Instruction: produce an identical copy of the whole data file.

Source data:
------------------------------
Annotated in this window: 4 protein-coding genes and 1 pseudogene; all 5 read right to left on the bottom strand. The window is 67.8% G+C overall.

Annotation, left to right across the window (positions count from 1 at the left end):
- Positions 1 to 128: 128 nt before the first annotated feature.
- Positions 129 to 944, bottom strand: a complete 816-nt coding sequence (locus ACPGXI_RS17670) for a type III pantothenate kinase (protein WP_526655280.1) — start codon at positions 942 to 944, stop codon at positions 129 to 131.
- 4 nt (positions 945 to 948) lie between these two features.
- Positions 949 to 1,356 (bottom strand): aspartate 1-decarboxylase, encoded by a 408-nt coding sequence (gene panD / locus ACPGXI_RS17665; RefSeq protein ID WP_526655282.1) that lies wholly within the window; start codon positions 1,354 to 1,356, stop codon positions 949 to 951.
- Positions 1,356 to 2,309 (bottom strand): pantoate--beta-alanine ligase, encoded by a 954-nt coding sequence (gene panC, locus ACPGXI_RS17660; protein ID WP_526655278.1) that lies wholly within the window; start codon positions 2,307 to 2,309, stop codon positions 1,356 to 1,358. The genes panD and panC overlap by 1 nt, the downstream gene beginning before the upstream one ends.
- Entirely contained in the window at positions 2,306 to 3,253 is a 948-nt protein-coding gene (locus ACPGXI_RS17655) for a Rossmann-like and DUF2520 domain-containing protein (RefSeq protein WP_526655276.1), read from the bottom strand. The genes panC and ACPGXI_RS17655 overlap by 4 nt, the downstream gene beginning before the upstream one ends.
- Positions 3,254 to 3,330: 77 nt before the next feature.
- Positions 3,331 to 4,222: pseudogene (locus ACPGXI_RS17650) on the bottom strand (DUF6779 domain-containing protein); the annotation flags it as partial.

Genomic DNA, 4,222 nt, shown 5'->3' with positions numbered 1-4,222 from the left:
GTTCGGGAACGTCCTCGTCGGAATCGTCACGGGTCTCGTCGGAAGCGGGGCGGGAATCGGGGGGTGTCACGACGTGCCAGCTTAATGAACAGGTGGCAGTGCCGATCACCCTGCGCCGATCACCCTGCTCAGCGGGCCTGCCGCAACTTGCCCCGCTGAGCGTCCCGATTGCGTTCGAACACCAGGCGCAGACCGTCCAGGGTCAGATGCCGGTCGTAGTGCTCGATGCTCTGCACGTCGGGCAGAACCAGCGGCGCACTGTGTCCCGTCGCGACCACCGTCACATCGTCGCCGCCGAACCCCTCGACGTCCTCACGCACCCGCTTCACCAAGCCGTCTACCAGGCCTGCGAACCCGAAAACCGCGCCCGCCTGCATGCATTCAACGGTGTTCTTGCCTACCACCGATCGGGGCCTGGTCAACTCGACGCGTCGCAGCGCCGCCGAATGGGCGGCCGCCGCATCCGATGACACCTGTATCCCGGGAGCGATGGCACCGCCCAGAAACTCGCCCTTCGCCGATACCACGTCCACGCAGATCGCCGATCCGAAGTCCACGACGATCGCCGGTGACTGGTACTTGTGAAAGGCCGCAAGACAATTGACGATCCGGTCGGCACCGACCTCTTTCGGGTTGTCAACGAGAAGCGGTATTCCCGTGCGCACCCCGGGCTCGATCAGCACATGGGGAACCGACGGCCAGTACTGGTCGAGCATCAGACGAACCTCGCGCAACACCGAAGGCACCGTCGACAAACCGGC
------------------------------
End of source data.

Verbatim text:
Annotated in this window: 4 protein-coding genes and 1 pseudogene; all 5 read right to left on the bottom strand. The window is 67.8% G+C overall.

Annotation, left to right across the window (positions count from 1 at the left end):
- Positions 1 to 128: 128 nt before the first annotated feature.
- Positions 129 to 944, bottom strand: a complete 816-nt coding sequence (locus ACPGXI_RS17670) for a type III pantothenate kinase (protein WP_526655280.1) — start codon at positions 942 to 944, stop codon at positions 129 to 131.
- 4 nt (positions 945 to 948) lie between these two features.
- Positions 949 to 1,356 (bottom strand): aspartate 1-decarboxylase, encoded by a 408-nt coding sequence (gene panD / locus ACPGXI_RS17665; RefSeq protein ID WP_526655282.1) that lies wholly within the window; start codon positions 1,354 to 1,356, stop codon positions 949 to 951.
- Positions 1,356 to 2,309 (bottom strand): pantoate--beta-alanine ligase, encoded by a 954-nt coding sequence (gene panC, locus ACPGXI_RS17660; protein ID WP_526655278.1) that lies wholly within the window; start codon positions 2,307 to 2,309, stop codon positions 1,356 to 1,358. The genes panD and panC overlap by 1 nt, the downstream gene beginning before the upstream one ends.
- Entirely contained in the window at positions 2,306 to 3,253 is a 948-nt protein-coding gene (locus ACPGXI_RS17655) for a Rossmann-like and DUF2520 domain-containing protein (RefSeq protein WP_526655276.1), read from the bottom strand. The genes panC and ACPGXI_RS17655 overlap by 4 nt, the downstream gene beginning before the upstream one ends.
- Positions 3,254 to 3,330: 77 nt before the next feature.
- Positions 3,331 to 4,222: pseudogene (locus ACPGXI_RS17650) on the bottom strand (DUF6779 domain-containing protein); the annotation flags it as partial.

Genomic DNA, 4,222 nt, shown 5'->3' with positions numbered 1-4,222 from the left:
GTTCGGGAACGTCCTCGTCGGAATCGTCACGGGTCTCGTCGGAAGCGGGGCGGGAATCGGGGGGTGTCACGACGTGCCAGCTTAATGAACAGGTGGCAGTGCCGATCACCCTGCGCCGATCACCCTGCTCAGCGGGCCTGCCGCAACTTGCCCCGCTGAGCGTCCCGATTGCGTTCGAACACCAGGCGCAGACCGTCCAGGGTCAGATGCCGGTCGTAGTGCTCGATGCTCTGCACGTCGGGCAGAACCAGCGGCGCACTGTGTCCCGTCGCGACCACCGTCACATCGTCGCCGCCGAACCCCTCGACGTCCTCACGCACCCGCTTCACCAAGCCGTCTACCAGGCCTGCGAACCCGAAAACCGCGCCCGCCTGCATGCATTCAACGGTGTTCTTGCCTACCACCGATCGGGGCCTGGTCAACTCGACGCGTCGCAGCGCCGCCGAATGGGCGGCCGCCGCATCCGATGACACCTGTATCCCGGGAGCGATGGCACCGCCCAGAAACTCGCCCTTCGCCGATACCACGTCCACGCAGATCGCCGATCCGAAGTCCACGACGATCGCCGGTGACTGGTACTTGTGAAAGGCCGCAAGACAATTGACGATCCGGTCGGCACCGACCTCTTTCGGGTTGTCAACGAGAAGCGGTATTCCCGTGCGCACCCCGGGCTCGATCAGCACATGGGGAACCGACGGCCAGTACTGGTCGAGCATCAGACGAACCTCGCGCAACACCGAAGGCACCGTCGACAAACCGGC